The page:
I said the elimination by contradiction approach is totally acceptable, not the recognition of the first snippet in question. With recognition of any forcing chains or nets, each individual has different level of acceptability. To remove the slightest doubts, apart from just showing the solution, you need to describe a systematic way of how the solution was found. Simply saying 'it's quite obvious', 'it's all in front of you', 'by experience', 'with practice' or 'if you examine each cell', are not sufficient and usually unsatisfactory. What appears to be one's map could be seen as a bowl of spaghetti for others. For example, the xy-wing and the 3 members of xyz-wings differ only by a small degree, but they weren't discovered all at the same time. Of course it all seems so logical and straight forward once they were described. Double implication forcing chains used to have the same shortcoming in terms of recognition, but now they can be identified via patterns. People find the 'elimination by contradiction' process unacceptable simply because they don't possess abilities like yours to identify them easily. I congratulate you in this respect.
Jeff

Posts: 708
Joined: 01 August 2005

stuartn wrote:If we know that blocks, columns and rows all have 1 to 9 etc does that make T&E justifiable within the bounds of solving the grid?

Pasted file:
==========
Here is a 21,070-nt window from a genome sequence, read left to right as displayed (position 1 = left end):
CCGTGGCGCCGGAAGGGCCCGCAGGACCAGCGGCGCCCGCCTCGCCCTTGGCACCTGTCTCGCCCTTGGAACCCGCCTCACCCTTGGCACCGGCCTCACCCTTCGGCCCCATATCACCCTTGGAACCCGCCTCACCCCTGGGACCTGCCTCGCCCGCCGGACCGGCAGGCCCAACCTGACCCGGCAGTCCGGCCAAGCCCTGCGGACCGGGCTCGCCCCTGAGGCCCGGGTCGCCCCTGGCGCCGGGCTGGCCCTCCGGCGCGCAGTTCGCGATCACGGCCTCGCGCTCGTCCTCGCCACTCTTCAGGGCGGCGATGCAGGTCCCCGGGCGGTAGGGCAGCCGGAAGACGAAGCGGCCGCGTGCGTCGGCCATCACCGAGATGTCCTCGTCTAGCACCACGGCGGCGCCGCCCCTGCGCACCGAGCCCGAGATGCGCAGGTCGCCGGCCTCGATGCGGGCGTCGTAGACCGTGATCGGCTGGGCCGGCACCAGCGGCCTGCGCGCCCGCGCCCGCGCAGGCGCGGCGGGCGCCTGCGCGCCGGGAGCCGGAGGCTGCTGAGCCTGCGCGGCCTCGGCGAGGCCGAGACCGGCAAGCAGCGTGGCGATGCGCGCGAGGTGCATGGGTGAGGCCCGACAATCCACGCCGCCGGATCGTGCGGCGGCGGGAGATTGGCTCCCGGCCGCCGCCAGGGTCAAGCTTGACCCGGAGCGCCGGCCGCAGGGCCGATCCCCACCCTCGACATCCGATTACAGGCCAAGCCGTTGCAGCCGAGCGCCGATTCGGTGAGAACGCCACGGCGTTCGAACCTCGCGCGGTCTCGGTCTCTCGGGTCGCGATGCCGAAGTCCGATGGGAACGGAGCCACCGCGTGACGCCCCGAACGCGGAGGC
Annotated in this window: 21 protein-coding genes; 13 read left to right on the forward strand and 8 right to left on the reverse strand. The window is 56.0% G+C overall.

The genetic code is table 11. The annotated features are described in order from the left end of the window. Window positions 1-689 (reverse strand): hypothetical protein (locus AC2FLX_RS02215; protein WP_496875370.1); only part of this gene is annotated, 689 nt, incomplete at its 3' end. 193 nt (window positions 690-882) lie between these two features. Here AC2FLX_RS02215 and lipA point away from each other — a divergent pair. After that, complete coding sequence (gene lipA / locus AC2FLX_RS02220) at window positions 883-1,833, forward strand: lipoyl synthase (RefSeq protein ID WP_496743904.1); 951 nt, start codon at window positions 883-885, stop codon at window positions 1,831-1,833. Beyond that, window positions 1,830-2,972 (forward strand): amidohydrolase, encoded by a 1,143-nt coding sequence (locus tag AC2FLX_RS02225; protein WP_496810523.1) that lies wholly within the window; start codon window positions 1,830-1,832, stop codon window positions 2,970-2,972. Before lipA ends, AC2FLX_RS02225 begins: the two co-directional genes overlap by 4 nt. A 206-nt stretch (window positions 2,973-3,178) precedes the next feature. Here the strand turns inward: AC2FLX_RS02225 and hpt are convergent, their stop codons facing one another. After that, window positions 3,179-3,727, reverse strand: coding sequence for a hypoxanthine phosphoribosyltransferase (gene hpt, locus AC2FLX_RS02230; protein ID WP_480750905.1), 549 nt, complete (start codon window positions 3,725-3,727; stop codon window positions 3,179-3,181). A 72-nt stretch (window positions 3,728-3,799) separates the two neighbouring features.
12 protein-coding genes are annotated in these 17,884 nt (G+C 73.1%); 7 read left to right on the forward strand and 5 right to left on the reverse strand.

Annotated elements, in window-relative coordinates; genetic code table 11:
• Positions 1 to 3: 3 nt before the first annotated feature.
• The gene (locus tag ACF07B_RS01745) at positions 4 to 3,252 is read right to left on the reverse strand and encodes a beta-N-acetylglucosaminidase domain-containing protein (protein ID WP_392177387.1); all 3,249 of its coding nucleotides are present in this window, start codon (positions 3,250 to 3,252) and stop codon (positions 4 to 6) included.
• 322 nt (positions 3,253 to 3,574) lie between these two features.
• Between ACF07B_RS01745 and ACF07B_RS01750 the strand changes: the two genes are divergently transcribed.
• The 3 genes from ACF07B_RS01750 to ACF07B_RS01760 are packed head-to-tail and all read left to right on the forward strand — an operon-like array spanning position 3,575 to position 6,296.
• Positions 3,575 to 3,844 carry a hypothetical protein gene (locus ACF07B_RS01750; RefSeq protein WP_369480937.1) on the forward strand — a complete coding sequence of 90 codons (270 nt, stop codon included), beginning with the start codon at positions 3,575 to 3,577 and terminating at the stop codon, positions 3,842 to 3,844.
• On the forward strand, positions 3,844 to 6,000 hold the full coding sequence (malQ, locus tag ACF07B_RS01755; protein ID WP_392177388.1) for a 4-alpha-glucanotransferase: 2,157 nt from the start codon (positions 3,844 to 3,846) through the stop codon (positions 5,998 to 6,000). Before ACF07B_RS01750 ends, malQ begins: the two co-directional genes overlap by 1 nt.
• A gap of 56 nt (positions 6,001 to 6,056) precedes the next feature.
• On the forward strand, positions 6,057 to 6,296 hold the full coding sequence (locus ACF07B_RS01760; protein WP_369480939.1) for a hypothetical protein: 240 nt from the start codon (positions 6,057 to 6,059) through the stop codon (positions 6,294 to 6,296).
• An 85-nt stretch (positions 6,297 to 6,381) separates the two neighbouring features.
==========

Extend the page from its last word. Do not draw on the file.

Knowing the structure of the solution doesn't make T&E justifiable. We all know that any grids can be solved by T&E, but is this satisfactory? The question: 'What is the next logical step? is often asked, usually with the definition of his/her 'logical step' omitted. To me, 'logical step' means a step that can fix or remove a candidate without trial and error, and such step can be applied equally without T&E in another grid. If you post a triple implication chain as the next logical step, even with a proof, what make you think that this is logical to the readers without an explanation of how it is identified. This most acceptable means of identification is pattern recognition.
Jeff

Posts: 708
Joined: 01 August 2005

### Re: Forcing chains / forcing nets

Jeff wrote:
r.e.s. wrote:It isn't clear to me why the forcing net (a *chain*) contained in the first snippet would be considered an acceptable "target pattern", but not so for the forcing net in the second snippet. With respect to "recognisability" of these two patterns, their difference seems only a matter of (small) degree.

I said the elimination by contradiction approach is totally acceptable, not the recognition of the first snippet in question. [...]